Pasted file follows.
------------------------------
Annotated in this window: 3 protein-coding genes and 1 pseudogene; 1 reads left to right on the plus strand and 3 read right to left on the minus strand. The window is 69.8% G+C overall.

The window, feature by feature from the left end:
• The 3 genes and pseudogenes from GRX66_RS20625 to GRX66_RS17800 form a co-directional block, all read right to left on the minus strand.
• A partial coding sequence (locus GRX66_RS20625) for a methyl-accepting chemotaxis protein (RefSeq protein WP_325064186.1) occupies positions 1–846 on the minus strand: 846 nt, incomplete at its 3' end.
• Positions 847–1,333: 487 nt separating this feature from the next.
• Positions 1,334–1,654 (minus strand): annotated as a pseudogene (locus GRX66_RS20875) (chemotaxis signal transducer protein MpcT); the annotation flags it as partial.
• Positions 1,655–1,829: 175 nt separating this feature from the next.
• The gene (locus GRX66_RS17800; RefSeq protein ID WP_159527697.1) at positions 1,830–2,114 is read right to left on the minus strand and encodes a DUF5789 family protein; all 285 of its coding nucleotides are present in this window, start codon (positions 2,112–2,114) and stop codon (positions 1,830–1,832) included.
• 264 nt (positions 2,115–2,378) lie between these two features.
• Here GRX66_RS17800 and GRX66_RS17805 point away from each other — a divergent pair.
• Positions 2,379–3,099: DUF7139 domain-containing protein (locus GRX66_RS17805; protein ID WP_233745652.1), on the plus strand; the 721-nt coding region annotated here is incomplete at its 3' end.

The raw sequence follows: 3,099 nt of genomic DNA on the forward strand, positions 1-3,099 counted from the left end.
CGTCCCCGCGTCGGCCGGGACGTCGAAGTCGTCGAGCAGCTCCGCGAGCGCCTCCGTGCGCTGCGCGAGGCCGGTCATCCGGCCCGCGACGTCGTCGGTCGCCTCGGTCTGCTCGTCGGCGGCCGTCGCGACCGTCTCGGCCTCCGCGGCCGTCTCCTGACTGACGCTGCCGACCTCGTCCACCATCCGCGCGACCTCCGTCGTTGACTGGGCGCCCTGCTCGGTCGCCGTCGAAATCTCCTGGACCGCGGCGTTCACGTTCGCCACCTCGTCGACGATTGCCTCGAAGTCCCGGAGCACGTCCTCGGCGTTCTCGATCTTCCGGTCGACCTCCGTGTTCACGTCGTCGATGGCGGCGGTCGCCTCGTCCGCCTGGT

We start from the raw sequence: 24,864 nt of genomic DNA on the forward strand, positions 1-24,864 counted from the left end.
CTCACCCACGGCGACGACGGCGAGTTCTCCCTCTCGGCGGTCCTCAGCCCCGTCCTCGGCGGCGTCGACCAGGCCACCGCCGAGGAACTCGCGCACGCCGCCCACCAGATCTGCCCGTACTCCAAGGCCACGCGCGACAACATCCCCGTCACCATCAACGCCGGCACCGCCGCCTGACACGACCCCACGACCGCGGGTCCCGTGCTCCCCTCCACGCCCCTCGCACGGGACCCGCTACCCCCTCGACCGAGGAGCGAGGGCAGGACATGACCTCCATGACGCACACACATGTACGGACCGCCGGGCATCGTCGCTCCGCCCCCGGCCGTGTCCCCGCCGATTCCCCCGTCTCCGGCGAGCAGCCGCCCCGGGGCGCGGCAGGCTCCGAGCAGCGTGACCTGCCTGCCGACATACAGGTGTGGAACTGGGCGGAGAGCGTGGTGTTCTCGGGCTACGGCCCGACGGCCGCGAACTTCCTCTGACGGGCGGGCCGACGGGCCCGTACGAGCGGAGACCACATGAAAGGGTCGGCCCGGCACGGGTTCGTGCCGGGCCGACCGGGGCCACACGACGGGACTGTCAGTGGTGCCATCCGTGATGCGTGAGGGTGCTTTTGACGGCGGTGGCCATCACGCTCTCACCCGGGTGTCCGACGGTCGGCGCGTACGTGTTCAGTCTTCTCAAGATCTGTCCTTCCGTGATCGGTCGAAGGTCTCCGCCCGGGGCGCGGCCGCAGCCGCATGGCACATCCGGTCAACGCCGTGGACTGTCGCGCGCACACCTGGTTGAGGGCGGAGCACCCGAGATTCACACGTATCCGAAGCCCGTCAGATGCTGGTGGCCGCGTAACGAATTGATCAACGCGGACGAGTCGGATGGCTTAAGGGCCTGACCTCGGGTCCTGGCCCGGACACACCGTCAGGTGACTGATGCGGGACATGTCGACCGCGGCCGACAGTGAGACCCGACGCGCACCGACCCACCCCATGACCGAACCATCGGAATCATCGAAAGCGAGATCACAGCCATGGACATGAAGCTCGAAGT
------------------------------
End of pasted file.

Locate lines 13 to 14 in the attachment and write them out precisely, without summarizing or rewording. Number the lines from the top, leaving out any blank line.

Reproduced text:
CGTCCCCGCGTCGGCCGGGACGTCGAAGTCGTCGAGCAGCTCCGCGAGCGCCTCCGTGCGCTGCGCGAGGCCGGTCATCCGGCCCGCGACGTCGTCGGTCGCCTCGGTCTGCTCGTCGGCGGCCGTCGCGACCGTCTCGGCCTCCGCGGCCGTCTCCTGACTGACGCTGCCGACCTCGTCCACCATCCGCGCGACCTCCGTCGTTGACTGGGCGCCCTGCTCGGTCGCCGTCGAAATCTCCTGGACCGCGGCGTTCACGTTCGCCACCTCGTCGACGATTGCCTCGAAGTCCCGGAGCACGTCCTCGGCGTTCTCGATCTTCCGGTCGACCTCCGTGTTCACGTCGTCGATGGCGGCGGTCGCCTCGTCCGCCTGGT

We start from the raw sequence: 24,864 nt of genomic DNA on the forward strand, positions 1-24,864 counted from the left end.